Holly chartered a four- seater plane and Dion had won a coin toss to get one of three available seats. However, when Dion was informed the cost to take the hour-and-a-half flight from Clear Lake, Iowa to Fargo, North Dakota was going to be $36, Dion declined. That amount, $36, was the cost of the monthly rent his parents used to argue about. 

“I always hated my parents over it, but it saved my life,” said Dion. 

The plane crashed shortly after take-off from Clear Lake, killing Holly and fellow performers Ritchie Valens and “The Big Bopper” J.P. Richardson, along with pilot Roger Peterson. 

The tragedy was later immortalized in Don McLean’s 1971 song “American Pie” as “the day the music died.” 

“I was, for a long time, just, like, shocked,” said Dion. “They didn’t have any grief counseling in the Bronx in the 1950s.” 

He added, “I came home. I started using drugs. I didn’t have to deal with any emotions. I was like, ‘wow, this is good.’ And then it turned into hell.” He came close to losing Susan, but she stuck by his side. The loss of a friend, however, would get Dion to kick his alcohol and heroin addictions. Frankie Lymon of Frankie Lymon and The Teenagers fame, best remembered for the 1950s hit, “Why Do Fools Falls in Love?,” was found dead in a Harlem apartment bathroom in February 1968, the result of a heroin overdose. 

“He died taking a shot one day,” said Dion. “That scared the hell out of me. And I just got on my knees and said a prayer.” He subsequently checked himself into a 12-step spiritual-based program, got “enrichment” and “I’ve been clean and sober for 56 years.” 

Later that same year, Dion enjoyed a career comeback – this time in more of a singer-songwriter style – when he recorded a song inspired by the April assassination of Martin Luther King Jr., called “Abraham, Martin and John.” The track also touches on the tragic deaths of Abraham Lincoln and former President John F. Kennedy. It reached the #4 position on Billboard’s pop charts. 

He treated the Fordham crowd to a performance of “Abraham, Martin and John” that went over very well. His final and 15th song of the evening was “The Thunderer,” about St. Jerome, who is considered one of the early church fathers for his work in translating the Hebrew and Greek scriptures into Latin, the most widely used language at that time. St. Jerome was born around 342 in what is now Northeastern Italy. 

“He translated the Bible from Greek to Latin,” said Dion. “And later, he goes to Israel, and learns Hebrew, and translates the Bible again, from Hebrew to Latin. I can’t even read it in English (crowd laughs).”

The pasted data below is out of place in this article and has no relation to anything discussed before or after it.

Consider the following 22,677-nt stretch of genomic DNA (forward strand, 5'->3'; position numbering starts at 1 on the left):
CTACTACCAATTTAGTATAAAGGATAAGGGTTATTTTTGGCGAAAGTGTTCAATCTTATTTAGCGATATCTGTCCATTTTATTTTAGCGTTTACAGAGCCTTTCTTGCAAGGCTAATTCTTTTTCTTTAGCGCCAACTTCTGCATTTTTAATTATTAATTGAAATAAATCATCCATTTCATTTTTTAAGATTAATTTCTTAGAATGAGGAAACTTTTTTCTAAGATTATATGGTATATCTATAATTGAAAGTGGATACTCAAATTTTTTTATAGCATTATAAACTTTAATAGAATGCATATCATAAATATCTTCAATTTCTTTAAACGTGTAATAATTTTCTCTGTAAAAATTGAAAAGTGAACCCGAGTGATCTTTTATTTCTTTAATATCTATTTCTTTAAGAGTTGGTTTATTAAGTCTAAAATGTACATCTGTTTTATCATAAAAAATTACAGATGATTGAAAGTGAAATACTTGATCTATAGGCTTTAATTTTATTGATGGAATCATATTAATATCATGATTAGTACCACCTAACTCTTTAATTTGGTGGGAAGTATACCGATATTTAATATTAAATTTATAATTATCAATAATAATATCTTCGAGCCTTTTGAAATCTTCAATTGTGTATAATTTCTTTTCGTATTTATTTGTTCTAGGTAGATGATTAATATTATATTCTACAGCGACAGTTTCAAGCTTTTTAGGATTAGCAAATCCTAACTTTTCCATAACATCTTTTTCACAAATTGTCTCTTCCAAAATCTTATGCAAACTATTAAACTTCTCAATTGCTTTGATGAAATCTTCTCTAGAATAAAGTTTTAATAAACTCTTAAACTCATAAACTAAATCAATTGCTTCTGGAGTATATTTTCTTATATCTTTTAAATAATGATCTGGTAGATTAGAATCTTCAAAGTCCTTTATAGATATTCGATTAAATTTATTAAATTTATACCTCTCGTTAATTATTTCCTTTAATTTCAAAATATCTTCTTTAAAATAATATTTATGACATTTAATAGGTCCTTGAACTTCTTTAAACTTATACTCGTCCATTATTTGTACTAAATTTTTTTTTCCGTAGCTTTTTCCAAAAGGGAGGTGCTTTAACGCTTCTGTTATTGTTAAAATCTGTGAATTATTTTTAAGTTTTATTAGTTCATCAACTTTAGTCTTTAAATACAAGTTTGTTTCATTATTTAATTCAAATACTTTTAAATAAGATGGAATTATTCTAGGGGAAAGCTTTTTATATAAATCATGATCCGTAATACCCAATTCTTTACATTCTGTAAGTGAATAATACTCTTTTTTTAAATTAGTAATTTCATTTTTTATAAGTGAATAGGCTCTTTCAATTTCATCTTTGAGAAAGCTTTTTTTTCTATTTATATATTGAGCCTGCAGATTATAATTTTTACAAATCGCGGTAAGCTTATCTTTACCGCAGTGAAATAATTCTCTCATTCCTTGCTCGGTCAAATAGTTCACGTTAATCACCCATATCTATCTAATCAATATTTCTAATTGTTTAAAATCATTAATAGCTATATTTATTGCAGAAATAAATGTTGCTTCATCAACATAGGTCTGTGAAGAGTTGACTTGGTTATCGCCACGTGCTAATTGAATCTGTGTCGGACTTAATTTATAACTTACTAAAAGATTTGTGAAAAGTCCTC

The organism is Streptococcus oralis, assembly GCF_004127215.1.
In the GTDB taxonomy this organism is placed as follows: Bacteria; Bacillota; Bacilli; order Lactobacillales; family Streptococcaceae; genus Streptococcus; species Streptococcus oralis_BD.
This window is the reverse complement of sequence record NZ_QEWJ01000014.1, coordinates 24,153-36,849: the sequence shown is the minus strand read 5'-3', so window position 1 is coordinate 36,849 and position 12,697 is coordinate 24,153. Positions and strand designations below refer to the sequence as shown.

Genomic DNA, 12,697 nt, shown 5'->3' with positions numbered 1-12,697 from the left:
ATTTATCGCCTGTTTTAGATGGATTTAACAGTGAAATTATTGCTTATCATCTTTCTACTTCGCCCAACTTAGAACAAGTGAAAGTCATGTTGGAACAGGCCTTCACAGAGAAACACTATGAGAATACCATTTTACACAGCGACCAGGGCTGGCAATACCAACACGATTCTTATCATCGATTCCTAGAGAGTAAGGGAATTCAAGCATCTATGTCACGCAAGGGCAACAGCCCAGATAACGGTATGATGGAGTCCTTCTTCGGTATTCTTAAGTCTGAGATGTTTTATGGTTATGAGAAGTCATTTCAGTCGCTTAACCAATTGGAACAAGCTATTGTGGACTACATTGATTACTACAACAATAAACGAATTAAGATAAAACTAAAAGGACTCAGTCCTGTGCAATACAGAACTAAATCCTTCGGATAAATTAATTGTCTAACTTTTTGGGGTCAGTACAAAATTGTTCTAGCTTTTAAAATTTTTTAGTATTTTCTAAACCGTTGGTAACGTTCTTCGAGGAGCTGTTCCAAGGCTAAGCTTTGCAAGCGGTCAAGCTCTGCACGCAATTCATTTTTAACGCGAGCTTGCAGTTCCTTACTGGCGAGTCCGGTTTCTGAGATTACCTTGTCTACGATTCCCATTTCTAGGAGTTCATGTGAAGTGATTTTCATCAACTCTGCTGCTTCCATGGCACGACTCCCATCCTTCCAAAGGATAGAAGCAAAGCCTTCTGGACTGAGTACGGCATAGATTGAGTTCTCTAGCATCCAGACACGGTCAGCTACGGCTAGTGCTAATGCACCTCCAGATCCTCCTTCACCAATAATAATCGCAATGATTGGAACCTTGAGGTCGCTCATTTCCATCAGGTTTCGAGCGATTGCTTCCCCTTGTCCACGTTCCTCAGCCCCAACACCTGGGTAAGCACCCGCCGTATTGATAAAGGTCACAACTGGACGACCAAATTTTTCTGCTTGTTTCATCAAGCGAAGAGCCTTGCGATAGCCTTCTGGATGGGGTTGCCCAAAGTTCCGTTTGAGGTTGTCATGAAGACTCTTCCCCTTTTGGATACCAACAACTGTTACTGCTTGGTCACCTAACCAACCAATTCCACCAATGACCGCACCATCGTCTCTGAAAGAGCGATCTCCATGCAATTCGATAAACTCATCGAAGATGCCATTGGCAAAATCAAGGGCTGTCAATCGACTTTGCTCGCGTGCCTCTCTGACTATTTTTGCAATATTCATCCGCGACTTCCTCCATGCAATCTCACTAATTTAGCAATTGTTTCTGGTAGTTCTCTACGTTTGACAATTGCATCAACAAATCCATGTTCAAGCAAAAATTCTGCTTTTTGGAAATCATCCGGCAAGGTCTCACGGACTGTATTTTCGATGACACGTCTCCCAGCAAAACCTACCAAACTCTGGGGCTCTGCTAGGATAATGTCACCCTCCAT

“The Thunderer” capped off a beautiful talk and showed how musically diverse Dion is. He said if he could write “The Wanderer,” a huge 1961 solo hit that was about a guy from his neighborhood, “walking down the street in a tank top with tattoos all over,” then St. Jerome, who translated the Bible twice, surely deserved a song. 

Dion was inspired to write about St. Jerome after seeing his statue at St. Peter’s at The Vatican in Rome. 

Some of the lyrics went as follows, “God’s angry man/His crochety scholar/Was St. Jerome the great name caller/Who cared not a dime for laws of libel/And in his spare time/Translated the Bible/St. Jerome/The Thunderer.” 

When Dion played the final chord of “The Thunderer,” he was given a standinxg ovation, for the way he detailed his life story with personal stories, hit songs and relevant tunes from recent blues albums. 

New Paltz, NY resident Richard Sullivan, a DJ at DooWopCafe.org, was asked what he loved most about the event. 

“His life story,” he said. “He’s a miracle. I think the thing that hit me the most was how he became addicted to drugs and alcohol and what that did to his life, and then he found recovery.” 

Sullivan added, “He found peace. He found his God and his life got so much better…He’s so healthy and his voice sounds like it always did. Another thing, the music he chose to play complimented the storyline. He put that together well. And his memory is so good.” 

Jim DiFeo, who traveled by bus, train, and subway to get to the Fordham event, said, “I thought he was very down to Earth and pretty sincere.” 

He added, “Remember those VH1 Storytellers episodes? He should have done one of those. Maybe someone can film him, because everything was just very interesting, you know, the neighborhood, the way he grew up and the whole bit. I think he was surprised he made it as big as he did, considering where he came from.” 

By Kirk Lang